*Bring headphones. The last mile included a long, uphill slope, straight from Twilight Zone, that seemed to never end. A little Superchick would’ve helped.

*Going downhill is easier than going uphill—use it to your advantage.

*Focus. At times, I felt simply mindless. I wasn’t thinking about anything in particular, though I do remember staring at some ponies. More focus on the actual running might have helped.

*Shoe laces. The shoe with my timing chip came untied at the start. Because I had to stop, I was left behind by the quick-paced pack.

*Holding back. I was so worried about not having enough energy left at the end of the race that I held back in moments when I should have pressed on.

*My Nathan Hydration pack was a lifesaver. I tried drinking the lukewarm mineral water at the water station but ended up splashing it all over my face.

*PowerBar Refuel Gel packs helped me to keep going when I felt like giving up.

*My shoes and socks were perfect! No foot aches at all.

*Positive attitude. With few women entered in the race (and most of them younger and belonging to racing teams), I knew I would not be getting any trophies. However, I opted to be the friendliest runner of the day. While my fellow runners didn’t seem to appreciate my congeniality, the spectators who waited along the road were awesome. Each one of them deserved (and received) a smile, a wave, or a ‘danke’ from me. The little kids, I applauded. It was fantastic that people would sit out (for two hours or more) just to watch the runners. I loved it.

*Cheerleaders. It was such a boost to see my friends & family along the route. They waved & cheered & took funny pictures of me. Even though the other runners were uber-serious, I had people who loved me, rooting for me.

*Training. Even though I slacked off during vacation, I can tell my training has paid off. Many times during the race, Pink Shirt Lady was ahead of me (she was faster than she looked). However, she was breathing really hard, whereas I was able to cheerily converse with her. I ran with her for a while, and then passed her on the hilly side of the course.

*Best of all was having the kids run the final stretch with me. It was worth all the effort just for the photo finish.

The Rothenburger Halbmarathon was a success for me. I kept a good pace (despite hills that could send people into cardiac arrest), I kept a good attitude, and I did not finish last.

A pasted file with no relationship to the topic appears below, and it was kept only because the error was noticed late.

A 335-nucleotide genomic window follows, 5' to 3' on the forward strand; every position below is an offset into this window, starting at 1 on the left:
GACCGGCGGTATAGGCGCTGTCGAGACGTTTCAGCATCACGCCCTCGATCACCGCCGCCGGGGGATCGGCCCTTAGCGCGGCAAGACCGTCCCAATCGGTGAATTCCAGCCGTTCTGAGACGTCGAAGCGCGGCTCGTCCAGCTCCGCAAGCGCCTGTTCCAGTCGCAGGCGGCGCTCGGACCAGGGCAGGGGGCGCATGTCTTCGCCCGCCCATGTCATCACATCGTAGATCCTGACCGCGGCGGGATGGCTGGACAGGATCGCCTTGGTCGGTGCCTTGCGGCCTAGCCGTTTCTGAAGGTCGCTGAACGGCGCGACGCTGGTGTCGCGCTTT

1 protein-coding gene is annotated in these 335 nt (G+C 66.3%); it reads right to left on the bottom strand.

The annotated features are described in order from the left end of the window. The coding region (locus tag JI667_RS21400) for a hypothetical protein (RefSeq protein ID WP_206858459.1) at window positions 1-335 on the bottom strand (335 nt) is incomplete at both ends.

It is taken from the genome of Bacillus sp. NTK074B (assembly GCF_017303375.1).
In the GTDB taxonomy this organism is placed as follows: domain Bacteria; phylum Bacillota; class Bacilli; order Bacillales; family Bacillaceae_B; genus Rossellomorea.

Now, onto Füssen!

Post Race Stats:

Miles: 13.2

Time: 2 hours 15 minutes

Average Pace: 10:17 minutes per mile

Calories burned: 1680

Weather: partly sunny in the 60s, a few sprinkles at the end—perfect running weather.

Overall feeling: if I can conquer Rothenburg, I can conquer anything.

The next time I suggest marathon training easily coexists with real life, please fill my inbox with tersely worded, confrontational letters to the contrary.

Last week I ran 15 miles total. I was supposed to run 27. What happened?

Life.

And drizzle.

I discovered I can get up at 5am and run before anyone knows I’m gone as long as the sun is shining. But when the irises are being pelted with rain, and my knee aches, and the sun feels every inch of 93 million miles away from the earth, I’m likely to stay in bed until I smell coffee brewing.

On Saturday, the sun streamed in through the window, alerting the overzealous budgie, whose cheerful morning song reminds one of a malfunctioning fire alarm.

I was awake.

I ran my errands early and then went down to the trail by the river. During the four days I had not been running, my joints and muscles had formed a workers’ union. Saturday was their first official strike.

Despite the silent protest, I went on with business as usual.

At mile five, I put on my headphones.

By mile six, my knee became belligerent. As I considered giving in to the demands of my body and declaring a shorter work day, a song from Superchick forced me to keep going. The refrain of that particular song exclaimed: “One more! Go one more! Don’t stop now! Go one more!”

I couldn’t let Superchick down.

At mile eight, the music ended, and the trail merged with a side road. As I looked both ways before crossing to the path, I saw behind me, a woman in a fluorescent yellow shirt. The shirt was piped in white and black and had words etched across the front. The woman had spiky black hair and a scowl on her face.

She was a runner.

And she wanted to catch me.

It didn’t matter if my knee hurt, or if my joints ached, or if my fingers were growing as thick as bratwursts, I would not, could not let her pass me. 

I didn’t have time to mess with the headphones. But now that the music had ended, I could hear her footsteps behind me. Soon I was running a nine-minute mile.

Garmin tracked the mileage. ¼ mile. ½ mile. I thought ¾ mile would never come. The sound of footsteps roared in my ears like thunder. Finally, my watch beeped to signal mile nine. 

I turned around. She was still 100 meters away. I had won! I casually checked my watch then smiled at her. Surprise flickered across her face, which quickly reformed into a scowl. I headed towards the parking lot. To my relief, she didn’t follow me. She didn’t smile either.

If my body screamed during mile eight, I didn’t hear it. If it complained at all during mile nine, I don’t remember. The sun was shining, and I had won.

I wonder if my fair-weather friend will be at Füssen July 25th? Or if I’ll see her at the Rothenburg Half-marathon June 13th?